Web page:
Novel concepts related to inflammatory complications in polytrauma

  • Zsolt Janos Balogh
  • Ingo Marzi

The management of critically injured polytrauma patients defines our speciality and provides us never-ending challenges. Historically, the unachievable goal was to avoid early and frequently prehospital deaths [1]. With the advancement of prehospital medicine and evidence-based improvements in trauma care, polytrauma mortality decreased below 10% in developed trauma systems, with very little to no preventable mortality margin for hospital-based medical management [2]. We navigate our patients with catastrophic injuries and deranged physiology through the initial resuscitation phase and find them on intensive care units in pathophysiological states, which the human body and the treating doctors have not experienced before. Polytrauma is a changing disease due to ageing populations with co-morbidities, different and hopefully less iatrogenic interventions, faster paced overall care, use of modern technology and current expectations on quality of life. Early survivors of polytrauma remain at high risk for major inflammatory response driven complications such as organ dysfunctions, multiple organ failure, sepsis, venous thromboembolism and persistent inflammation catabolism syndrome. Beyond extended intensive care unit stay and late hospital mortality, these conditions are major determinants of long-term functional outcomes, independent of the initial injury severity.

Simultaneously with the developments during the last 15 years our understanding of the fundamental principles of innate immune response has evolved further. The recent advances and novel interpretation of our existing knowledge on postinjury inflammation is helping us to understand the old questions: why a major trauma patient looks inflamed, septic without detectable infection and how can we harness this process for optimal recovery instead of dismal complications? The classic theories on the fundamentals of our immune system were based on the tolerance towards the self and recognition/neutralisation/elimination of the non-self [3]. Most of us learnt this in medical school and it made perfect sense in most scenarios. It was always challenging to put blunt polytrauma into this conceptual framework, where only the “self” is involved, frequently even with intact skin integrity. Still florid inflammatory response follows mechanical injury within minutes. We acquired decades of knowledge on cellular and humoral responses in polytrauma from sequentially immune-monitored patients during their hospital admission without major practical translation to clinical practise.

The current special update in our Journal on molecular drivers of polytrauma pathophysiology introduces the concepts of our modern understanding of the crux of postinjury inflammation. These theories fit into the conceptual shift from “self versus non-self” to “injured versus intact self” in activation of the innate immune system. “The injured self” results in intracellular organelles, large structural building blocks and small molecules exposed to the immune cells signalling the message of “danger” (Danger Associated Molecular Patterns or DAMPs). In this current issue of the European Journal of Trauma and Emergency Surgery, the Frankfurt group introduces the overall concept and the wide variety of danger signals in trauma [4]. The fascinating evolutionary characteristics of mitochondria, their ancient bacterial origin, provide us a logical rational for the similarities between sterile and postinjury inflammation and sepsis. Professor Hauser’s pioneering work brought mitochondrial DAMPS into the focus of a trauma scientist, his review summarises the pro-inflammatory danger signals behind trauma and sepsis of mitochondrial origin [5]. The bacterial DNA-resembling circular double-stranded mitochondrial DNA DNA (mtDNA), is the most frequently investigated and probably best-characterised mitochondrial DAMP. The trauma researchers from Newcastle, Australia, provided an overview on the source of extracellular mtDNA after injury and about promising therapeutic targets [6]. The overwhelming majority of inflammatory research in trauma is focused on neutrophil leukocytes, Professor Kubes’ research group from Calgary enlighten us about the role of macrophages in sterile inflammation and their fascinating impact on tissue repair and overall recovery from polytrauma [7].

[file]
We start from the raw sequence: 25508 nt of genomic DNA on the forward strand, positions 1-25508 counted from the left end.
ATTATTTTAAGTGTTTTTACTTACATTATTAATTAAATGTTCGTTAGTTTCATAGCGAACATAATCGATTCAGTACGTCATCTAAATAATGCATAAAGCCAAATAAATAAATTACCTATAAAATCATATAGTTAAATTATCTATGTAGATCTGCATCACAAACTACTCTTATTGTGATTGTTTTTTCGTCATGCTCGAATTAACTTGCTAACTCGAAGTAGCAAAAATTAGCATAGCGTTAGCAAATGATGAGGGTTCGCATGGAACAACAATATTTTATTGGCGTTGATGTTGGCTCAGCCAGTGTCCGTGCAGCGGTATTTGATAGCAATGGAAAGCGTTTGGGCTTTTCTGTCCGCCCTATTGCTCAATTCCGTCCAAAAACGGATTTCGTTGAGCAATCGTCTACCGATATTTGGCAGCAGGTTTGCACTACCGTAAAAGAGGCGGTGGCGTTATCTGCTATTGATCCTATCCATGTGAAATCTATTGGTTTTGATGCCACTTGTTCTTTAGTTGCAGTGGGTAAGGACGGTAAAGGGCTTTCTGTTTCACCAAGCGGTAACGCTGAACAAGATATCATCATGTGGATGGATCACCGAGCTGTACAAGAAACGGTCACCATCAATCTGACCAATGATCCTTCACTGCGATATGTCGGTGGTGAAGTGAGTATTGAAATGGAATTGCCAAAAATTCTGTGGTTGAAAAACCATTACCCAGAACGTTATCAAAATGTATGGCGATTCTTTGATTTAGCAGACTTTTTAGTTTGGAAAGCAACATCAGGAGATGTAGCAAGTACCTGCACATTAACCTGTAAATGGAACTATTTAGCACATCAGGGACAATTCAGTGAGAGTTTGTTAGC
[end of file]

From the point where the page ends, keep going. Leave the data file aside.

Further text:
These four reviews are aimed for the clinician and translational scientist as an update on the developments during the last decade without overwhelming cell and molecular biological details. As we understand continuously more and more of the pathophysiological sequelae of polytrauma, we are challenged to bring this knowledge into our treatment protocols. These review papers provide a valuable summary and outlook for potential future strategies in research and clinical implementations for clinical and laboratory scientists targeting therapeutic interventions in inflammation-driven complications of polytrauma.


Compliance with ethical standards

Conflict of interest

Zsolt Janos Balogh and Ingo Marzi declare that they have no conflict of interest.


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Copyright information

© Springer-Verlag GmbH Germany, part of Springer Nature 2018

Authors and Affiliations

  1. 1.Department of TraumatologyJohn Hunter Hospital, University of NewcastleNewcastleAustralia
  2. 2.Department of Trauma, Hand, and Reconstructive SurgeryUniversity Hospital Frankfurt, Goethe UniversityFrankfurtGermany

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